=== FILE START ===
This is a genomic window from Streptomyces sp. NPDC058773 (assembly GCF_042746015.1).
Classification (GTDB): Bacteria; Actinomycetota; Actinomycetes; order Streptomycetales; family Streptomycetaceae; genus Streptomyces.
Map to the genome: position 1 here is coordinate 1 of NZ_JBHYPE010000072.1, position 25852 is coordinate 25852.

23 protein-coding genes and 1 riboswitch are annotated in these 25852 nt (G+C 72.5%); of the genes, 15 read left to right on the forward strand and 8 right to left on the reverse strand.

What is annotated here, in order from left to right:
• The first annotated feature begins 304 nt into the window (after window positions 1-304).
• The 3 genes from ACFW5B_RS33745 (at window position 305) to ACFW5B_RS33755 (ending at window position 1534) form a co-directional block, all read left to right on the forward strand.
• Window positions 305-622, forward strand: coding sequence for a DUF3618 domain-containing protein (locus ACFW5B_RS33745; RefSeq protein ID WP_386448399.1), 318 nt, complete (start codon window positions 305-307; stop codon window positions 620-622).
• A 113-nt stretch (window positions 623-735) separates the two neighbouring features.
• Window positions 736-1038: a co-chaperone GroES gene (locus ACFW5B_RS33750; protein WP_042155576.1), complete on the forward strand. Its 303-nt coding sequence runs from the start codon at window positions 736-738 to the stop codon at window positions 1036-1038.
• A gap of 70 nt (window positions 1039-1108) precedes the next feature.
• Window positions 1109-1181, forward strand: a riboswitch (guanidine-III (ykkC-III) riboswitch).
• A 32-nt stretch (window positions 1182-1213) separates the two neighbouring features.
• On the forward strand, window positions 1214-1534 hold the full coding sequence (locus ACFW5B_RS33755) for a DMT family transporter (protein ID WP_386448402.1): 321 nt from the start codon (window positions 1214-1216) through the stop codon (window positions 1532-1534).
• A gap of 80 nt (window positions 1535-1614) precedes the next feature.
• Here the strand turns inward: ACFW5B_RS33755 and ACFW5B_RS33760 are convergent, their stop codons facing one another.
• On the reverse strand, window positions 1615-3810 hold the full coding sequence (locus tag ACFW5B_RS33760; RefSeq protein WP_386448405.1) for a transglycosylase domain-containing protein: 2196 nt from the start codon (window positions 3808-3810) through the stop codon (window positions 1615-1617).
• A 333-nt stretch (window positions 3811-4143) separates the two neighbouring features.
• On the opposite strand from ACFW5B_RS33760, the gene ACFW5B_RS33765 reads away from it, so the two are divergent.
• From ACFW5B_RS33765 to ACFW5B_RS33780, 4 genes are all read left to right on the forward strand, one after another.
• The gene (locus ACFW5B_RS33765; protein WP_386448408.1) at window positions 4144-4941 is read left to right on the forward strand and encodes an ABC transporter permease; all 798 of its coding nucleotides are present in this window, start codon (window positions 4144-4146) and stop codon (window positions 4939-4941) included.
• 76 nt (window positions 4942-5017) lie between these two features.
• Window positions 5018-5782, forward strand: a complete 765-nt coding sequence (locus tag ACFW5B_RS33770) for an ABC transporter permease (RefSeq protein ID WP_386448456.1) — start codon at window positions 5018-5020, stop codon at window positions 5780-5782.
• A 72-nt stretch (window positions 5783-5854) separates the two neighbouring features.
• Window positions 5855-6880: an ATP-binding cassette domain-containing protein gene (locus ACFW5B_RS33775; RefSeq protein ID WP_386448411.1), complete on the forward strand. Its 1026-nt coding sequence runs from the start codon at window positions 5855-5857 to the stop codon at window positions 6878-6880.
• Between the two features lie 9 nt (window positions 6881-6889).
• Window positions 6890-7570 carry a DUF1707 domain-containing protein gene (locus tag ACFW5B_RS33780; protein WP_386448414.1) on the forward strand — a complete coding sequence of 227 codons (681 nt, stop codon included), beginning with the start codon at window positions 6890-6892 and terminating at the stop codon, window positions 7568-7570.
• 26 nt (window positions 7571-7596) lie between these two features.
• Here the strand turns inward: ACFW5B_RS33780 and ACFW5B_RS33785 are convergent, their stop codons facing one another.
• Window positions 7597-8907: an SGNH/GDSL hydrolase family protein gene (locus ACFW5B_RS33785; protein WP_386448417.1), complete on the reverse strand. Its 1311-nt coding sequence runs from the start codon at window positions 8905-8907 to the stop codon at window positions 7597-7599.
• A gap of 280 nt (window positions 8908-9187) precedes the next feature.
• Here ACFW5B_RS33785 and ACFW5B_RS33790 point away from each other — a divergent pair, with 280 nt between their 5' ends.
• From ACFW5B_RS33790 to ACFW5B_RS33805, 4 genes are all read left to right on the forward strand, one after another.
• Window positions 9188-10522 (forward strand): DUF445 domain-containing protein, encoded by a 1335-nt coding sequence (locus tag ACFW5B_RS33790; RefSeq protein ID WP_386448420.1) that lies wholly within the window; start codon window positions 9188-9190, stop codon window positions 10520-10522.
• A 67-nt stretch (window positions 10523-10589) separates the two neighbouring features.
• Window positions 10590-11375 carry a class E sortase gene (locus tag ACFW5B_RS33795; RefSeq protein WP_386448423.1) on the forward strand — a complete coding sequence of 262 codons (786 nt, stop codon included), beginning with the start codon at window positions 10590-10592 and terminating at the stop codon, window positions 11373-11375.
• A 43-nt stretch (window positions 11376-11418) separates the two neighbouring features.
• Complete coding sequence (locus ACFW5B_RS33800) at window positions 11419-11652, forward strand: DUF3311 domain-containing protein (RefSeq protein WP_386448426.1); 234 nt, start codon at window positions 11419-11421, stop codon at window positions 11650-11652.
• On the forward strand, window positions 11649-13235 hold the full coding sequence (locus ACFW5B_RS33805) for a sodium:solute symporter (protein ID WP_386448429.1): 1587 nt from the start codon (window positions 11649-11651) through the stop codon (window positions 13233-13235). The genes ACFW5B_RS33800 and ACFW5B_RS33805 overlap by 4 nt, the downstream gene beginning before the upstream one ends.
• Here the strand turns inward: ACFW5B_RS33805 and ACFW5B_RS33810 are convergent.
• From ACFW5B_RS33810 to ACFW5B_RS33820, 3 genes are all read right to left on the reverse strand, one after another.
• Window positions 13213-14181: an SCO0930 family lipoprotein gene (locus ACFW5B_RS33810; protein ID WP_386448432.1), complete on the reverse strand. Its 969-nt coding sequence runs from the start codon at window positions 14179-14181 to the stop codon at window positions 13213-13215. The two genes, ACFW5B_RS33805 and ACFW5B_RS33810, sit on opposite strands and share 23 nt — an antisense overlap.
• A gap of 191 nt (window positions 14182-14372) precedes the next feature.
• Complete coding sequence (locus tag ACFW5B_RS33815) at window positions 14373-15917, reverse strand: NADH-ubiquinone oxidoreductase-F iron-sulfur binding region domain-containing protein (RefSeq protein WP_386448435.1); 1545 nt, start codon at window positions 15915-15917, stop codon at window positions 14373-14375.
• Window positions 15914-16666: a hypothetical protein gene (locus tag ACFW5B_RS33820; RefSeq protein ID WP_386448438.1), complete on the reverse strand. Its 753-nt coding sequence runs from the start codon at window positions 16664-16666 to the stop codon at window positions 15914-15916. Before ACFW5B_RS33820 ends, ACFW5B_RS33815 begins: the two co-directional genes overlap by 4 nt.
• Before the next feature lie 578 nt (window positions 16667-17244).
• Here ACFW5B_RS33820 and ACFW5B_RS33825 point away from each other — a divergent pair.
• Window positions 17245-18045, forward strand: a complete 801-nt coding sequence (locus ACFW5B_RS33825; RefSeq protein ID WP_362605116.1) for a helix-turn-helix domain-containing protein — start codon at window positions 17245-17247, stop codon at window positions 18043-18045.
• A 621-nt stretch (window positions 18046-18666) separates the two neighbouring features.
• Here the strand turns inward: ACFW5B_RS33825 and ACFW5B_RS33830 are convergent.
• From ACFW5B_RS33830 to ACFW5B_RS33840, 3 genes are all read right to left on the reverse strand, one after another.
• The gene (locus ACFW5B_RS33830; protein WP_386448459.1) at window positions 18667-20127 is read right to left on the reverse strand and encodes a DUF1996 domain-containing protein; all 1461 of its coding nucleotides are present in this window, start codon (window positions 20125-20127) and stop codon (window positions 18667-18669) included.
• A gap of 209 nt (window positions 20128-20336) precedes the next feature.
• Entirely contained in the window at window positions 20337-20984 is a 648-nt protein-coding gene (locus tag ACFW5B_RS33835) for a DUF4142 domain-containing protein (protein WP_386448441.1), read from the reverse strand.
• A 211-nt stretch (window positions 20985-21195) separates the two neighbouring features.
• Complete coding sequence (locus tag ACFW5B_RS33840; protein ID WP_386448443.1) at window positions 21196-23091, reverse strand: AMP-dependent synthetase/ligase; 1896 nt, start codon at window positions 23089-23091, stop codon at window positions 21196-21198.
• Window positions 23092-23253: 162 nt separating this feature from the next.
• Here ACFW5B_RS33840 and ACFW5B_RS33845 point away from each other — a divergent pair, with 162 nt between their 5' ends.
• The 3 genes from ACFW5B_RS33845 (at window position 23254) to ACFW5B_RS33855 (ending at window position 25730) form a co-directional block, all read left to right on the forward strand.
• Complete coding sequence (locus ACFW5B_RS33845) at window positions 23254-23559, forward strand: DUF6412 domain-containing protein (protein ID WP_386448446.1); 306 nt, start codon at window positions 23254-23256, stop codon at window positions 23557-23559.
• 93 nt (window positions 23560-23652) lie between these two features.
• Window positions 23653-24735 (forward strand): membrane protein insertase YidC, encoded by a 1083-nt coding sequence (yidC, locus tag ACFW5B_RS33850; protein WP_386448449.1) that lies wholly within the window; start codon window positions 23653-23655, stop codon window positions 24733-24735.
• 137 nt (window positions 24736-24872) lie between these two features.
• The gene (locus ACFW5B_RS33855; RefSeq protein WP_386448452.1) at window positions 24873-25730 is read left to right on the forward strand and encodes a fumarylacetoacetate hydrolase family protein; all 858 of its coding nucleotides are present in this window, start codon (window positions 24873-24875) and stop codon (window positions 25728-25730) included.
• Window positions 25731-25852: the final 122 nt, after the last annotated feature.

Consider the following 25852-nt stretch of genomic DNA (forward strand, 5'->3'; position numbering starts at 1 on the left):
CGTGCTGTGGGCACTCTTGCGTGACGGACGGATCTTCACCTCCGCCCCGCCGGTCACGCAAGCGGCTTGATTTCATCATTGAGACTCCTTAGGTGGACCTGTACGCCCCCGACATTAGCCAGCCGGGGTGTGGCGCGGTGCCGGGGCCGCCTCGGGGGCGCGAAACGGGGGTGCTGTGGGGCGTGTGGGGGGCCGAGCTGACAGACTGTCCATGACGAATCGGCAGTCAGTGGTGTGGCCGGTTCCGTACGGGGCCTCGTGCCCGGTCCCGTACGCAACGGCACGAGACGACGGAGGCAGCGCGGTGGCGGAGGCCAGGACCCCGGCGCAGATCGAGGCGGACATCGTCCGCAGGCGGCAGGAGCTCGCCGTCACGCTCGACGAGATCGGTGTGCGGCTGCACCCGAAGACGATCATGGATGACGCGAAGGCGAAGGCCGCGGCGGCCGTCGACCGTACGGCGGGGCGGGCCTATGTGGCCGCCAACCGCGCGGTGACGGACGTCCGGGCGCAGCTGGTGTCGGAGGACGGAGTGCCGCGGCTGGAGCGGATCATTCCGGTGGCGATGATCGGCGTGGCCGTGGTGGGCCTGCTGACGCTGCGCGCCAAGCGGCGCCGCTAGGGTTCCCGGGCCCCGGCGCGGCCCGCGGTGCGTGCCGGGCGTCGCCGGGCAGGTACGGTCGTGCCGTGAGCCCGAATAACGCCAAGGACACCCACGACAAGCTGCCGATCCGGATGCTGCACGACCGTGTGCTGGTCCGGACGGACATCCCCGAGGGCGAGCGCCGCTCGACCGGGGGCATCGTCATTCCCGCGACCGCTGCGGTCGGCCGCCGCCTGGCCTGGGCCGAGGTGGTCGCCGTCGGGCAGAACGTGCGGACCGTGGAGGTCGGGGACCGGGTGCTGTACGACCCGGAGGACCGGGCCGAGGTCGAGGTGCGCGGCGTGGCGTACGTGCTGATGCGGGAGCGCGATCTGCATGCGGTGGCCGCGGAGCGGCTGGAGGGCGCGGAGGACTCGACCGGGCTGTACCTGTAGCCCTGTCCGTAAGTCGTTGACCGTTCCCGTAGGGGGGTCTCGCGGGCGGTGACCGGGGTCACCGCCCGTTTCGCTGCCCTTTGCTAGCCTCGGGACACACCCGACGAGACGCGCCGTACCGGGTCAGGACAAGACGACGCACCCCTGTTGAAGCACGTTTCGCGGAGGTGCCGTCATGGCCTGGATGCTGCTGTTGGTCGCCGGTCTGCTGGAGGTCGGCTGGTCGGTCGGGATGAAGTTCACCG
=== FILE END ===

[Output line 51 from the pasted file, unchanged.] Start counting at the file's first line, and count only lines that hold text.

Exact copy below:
• From ACFW5B_RS33830 to ACFW5B_RS33840, 3 genes are all read right to left on the reverse strand, one after another.